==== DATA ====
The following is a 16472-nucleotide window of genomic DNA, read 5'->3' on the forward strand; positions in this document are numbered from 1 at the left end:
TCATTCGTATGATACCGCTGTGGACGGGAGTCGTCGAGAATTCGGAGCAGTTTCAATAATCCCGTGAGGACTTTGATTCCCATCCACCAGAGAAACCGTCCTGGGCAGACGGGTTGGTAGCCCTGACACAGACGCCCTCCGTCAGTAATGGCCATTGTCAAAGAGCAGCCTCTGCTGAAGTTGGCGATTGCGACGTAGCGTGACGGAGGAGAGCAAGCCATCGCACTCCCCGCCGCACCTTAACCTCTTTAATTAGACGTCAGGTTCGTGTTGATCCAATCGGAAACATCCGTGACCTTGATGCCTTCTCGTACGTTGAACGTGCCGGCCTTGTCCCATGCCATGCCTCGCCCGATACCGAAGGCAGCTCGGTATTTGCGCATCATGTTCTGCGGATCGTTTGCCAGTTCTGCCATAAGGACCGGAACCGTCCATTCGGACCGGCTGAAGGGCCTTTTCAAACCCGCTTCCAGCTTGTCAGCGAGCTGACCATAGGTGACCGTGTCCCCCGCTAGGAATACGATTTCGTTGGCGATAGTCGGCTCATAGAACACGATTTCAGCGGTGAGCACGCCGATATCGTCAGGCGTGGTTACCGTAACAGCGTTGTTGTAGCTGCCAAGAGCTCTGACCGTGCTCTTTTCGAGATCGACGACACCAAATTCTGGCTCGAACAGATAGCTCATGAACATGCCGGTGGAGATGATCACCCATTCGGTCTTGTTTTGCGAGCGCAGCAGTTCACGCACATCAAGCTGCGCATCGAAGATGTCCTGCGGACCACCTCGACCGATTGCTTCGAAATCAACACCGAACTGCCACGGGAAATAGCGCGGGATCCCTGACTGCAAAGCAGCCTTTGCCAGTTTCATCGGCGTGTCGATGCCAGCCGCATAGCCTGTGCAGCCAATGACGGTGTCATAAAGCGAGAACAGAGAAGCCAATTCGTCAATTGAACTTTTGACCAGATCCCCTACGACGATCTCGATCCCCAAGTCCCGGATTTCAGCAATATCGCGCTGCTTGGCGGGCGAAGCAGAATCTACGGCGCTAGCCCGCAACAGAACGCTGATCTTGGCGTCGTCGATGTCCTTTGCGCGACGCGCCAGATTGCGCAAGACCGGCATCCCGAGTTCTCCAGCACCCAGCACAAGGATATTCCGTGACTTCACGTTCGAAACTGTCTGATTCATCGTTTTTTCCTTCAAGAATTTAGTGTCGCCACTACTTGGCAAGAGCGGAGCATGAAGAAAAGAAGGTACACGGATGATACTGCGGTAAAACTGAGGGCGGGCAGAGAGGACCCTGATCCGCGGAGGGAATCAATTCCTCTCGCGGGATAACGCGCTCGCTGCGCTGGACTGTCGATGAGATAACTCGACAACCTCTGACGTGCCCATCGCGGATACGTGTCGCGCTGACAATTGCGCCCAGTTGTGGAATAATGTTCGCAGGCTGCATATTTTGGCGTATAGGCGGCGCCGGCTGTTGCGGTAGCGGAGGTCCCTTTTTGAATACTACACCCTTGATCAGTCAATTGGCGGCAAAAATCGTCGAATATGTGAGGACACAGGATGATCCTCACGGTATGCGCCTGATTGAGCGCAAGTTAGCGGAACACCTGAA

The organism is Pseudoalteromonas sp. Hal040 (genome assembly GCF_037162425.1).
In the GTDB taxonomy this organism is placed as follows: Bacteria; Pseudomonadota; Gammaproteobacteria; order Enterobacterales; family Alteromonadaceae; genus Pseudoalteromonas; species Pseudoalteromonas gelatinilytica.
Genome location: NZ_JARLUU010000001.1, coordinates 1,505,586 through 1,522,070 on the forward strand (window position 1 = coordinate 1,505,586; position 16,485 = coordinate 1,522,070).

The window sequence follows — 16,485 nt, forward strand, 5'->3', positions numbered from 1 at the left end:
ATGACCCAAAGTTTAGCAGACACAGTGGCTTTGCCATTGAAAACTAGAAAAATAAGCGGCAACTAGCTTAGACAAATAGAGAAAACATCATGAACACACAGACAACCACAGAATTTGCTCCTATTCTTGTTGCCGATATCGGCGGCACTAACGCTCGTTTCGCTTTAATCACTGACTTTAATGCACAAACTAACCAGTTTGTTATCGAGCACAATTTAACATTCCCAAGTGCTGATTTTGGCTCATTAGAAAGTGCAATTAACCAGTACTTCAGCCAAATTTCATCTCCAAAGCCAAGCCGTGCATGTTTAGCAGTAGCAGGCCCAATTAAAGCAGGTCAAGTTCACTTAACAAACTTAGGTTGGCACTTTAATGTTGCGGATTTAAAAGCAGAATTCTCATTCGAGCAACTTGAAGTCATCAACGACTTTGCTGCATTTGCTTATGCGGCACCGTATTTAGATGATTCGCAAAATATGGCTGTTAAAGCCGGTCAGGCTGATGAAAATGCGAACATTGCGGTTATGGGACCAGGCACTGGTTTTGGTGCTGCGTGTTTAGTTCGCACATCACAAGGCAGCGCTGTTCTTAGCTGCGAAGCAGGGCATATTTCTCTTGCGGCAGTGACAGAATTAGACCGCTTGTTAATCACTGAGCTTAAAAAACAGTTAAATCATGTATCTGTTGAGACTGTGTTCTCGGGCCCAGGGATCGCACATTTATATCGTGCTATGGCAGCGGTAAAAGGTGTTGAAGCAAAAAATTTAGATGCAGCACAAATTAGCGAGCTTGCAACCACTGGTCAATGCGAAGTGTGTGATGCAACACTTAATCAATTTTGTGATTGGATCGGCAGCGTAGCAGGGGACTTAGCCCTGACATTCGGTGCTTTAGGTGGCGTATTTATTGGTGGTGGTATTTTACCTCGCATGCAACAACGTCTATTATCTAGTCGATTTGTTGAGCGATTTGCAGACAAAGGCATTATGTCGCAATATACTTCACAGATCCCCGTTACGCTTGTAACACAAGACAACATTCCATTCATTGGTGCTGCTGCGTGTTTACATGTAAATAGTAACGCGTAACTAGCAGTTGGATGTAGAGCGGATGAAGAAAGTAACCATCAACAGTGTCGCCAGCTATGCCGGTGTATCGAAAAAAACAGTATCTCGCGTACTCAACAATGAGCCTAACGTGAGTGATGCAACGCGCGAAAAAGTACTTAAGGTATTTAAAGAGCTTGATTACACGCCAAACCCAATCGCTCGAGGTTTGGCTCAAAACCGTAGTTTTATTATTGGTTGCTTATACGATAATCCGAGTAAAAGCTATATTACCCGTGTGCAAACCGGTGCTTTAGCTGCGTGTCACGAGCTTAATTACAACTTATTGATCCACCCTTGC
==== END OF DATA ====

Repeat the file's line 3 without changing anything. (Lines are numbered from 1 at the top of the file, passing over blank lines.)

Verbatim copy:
The organism is Pseudoalteromonas sp. Hal040 (genome assembly GCF_037162425.1).